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7 Depressive Symptoms in Young Adults

7 Depressive Symptoms in Young Adults - J Adult Dev(2009...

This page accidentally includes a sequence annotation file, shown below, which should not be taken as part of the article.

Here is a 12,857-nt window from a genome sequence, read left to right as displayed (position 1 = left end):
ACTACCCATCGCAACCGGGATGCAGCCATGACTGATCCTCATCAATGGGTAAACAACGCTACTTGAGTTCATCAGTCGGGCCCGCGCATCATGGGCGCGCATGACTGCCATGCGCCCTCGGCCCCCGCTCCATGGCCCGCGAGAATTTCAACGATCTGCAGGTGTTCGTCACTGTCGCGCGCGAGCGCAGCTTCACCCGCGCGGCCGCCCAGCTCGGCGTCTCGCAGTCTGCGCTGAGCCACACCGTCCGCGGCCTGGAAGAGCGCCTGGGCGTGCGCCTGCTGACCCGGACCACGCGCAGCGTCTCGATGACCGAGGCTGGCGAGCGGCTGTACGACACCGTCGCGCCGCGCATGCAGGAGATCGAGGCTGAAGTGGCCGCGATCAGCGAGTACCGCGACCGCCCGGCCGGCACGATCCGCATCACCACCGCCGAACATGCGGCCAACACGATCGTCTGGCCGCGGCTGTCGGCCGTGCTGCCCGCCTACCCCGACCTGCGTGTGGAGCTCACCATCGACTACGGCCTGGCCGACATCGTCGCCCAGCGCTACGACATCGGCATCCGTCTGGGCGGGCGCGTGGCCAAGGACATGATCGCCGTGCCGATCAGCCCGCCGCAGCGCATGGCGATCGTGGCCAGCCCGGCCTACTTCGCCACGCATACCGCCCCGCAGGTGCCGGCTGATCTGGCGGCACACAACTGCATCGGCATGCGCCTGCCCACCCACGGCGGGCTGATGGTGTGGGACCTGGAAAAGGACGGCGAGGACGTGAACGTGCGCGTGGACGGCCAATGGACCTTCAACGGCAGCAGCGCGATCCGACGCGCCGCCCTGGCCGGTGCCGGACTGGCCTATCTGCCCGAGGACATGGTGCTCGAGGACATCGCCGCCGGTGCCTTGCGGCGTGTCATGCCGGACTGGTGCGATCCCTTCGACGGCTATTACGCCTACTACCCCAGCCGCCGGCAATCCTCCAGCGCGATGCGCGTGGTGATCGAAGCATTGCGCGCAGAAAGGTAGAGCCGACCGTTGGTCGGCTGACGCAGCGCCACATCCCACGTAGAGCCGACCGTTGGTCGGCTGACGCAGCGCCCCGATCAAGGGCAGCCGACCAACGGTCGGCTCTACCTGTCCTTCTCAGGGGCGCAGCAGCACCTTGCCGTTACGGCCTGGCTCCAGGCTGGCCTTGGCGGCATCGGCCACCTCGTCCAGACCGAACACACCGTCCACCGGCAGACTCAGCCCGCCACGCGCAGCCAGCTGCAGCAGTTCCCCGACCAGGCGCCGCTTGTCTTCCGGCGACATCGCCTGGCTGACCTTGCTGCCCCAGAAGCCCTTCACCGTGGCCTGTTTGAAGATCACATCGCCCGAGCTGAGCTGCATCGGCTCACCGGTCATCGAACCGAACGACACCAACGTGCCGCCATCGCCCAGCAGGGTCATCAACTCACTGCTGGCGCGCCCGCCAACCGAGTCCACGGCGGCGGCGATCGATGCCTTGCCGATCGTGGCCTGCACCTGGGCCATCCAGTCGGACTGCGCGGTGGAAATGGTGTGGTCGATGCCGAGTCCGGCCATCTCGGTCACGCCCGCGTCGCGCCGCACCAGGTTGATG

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Depressive Symptoms in Young Adults: The Role of Attachment Orientations and Romantic Relationship Conflict Jennifer F. Marchand-Reilly Published online: 21 January 2009 Ó Springer Science+Business Media, LLC 2009 Abstract Although romantic involvement in adulthood has generally been associated with enhanced well-being, some aspects of adults’ romantic relationships (e.g., mal- adaptive conflict behaviors) have been linked with depressive symptoms. In order to better understand the role of romantic involvement in well-being, the present study examined links among attachment orientations, conflict behaviors with romantic partners, and depressive symptoms in an undergraduate sample of young adults ( N = 110). Correlational analyses generally supported the hypothe- sized links. When a regression series was applied to the data in order to determine whether young adults’ conflict behaviors serve as a mediator in the link between their attachment orientations and depressive symptoms, media- tion was not supported. Instead, results supported a model wherein attachment orientations and conflict behaviors (attacking) were independent predictors, explaining unique variance in young adults’ depressive symptoms. Findings underscore the importance of considering specific aspects of young adults’ romantic relationships in the prediction of their depressive symptoms and illuminate the role attach- ment orientations and conflict behaviors in their depressive symptoms. Keywords Young adults Á Romantic relationships Á Attachment orientations Á Conflict behaviors Á Depressive symptoms Introduction Establishing and maintaining healthy romantic relation- ships is an important developmental task of early adulthood. Although romantic relationship involvement, per se, has generally been associated with greater well- being among adults (Umberson and Williams 1999 ), cer- tain aspects of romantic relationships (e.g., maladaptive conflict behaviors) have been linked with depressive symptoms (Reese-Weber and Marchand 2002 ). Conse- quently, young adults’ romantic relationships are an important avenue of investigation for better understanding their depressive symptoms. Interpersonal perspectives on depression emphasize the maladaptive behaviors used by depressed individuals dur- ing their interactions with others as being a key factor in the development and maintenance of their depressive symptoms (Brown and Harris 1978 ). Depressed individu- als’ maladaptive interactions with significant others are considered to play an especially critical role (Hinchcliffe et al. 1978 ). Attachment theory is a framework for under- standing both close relationships and emotion regulation strategies (Bowlby 1980 ). Not surprisingly, researchers have begun to recognize its usefulness for understanding the impact of romantic relationships on depressive symp- toms (Davila et al. 2004 ).
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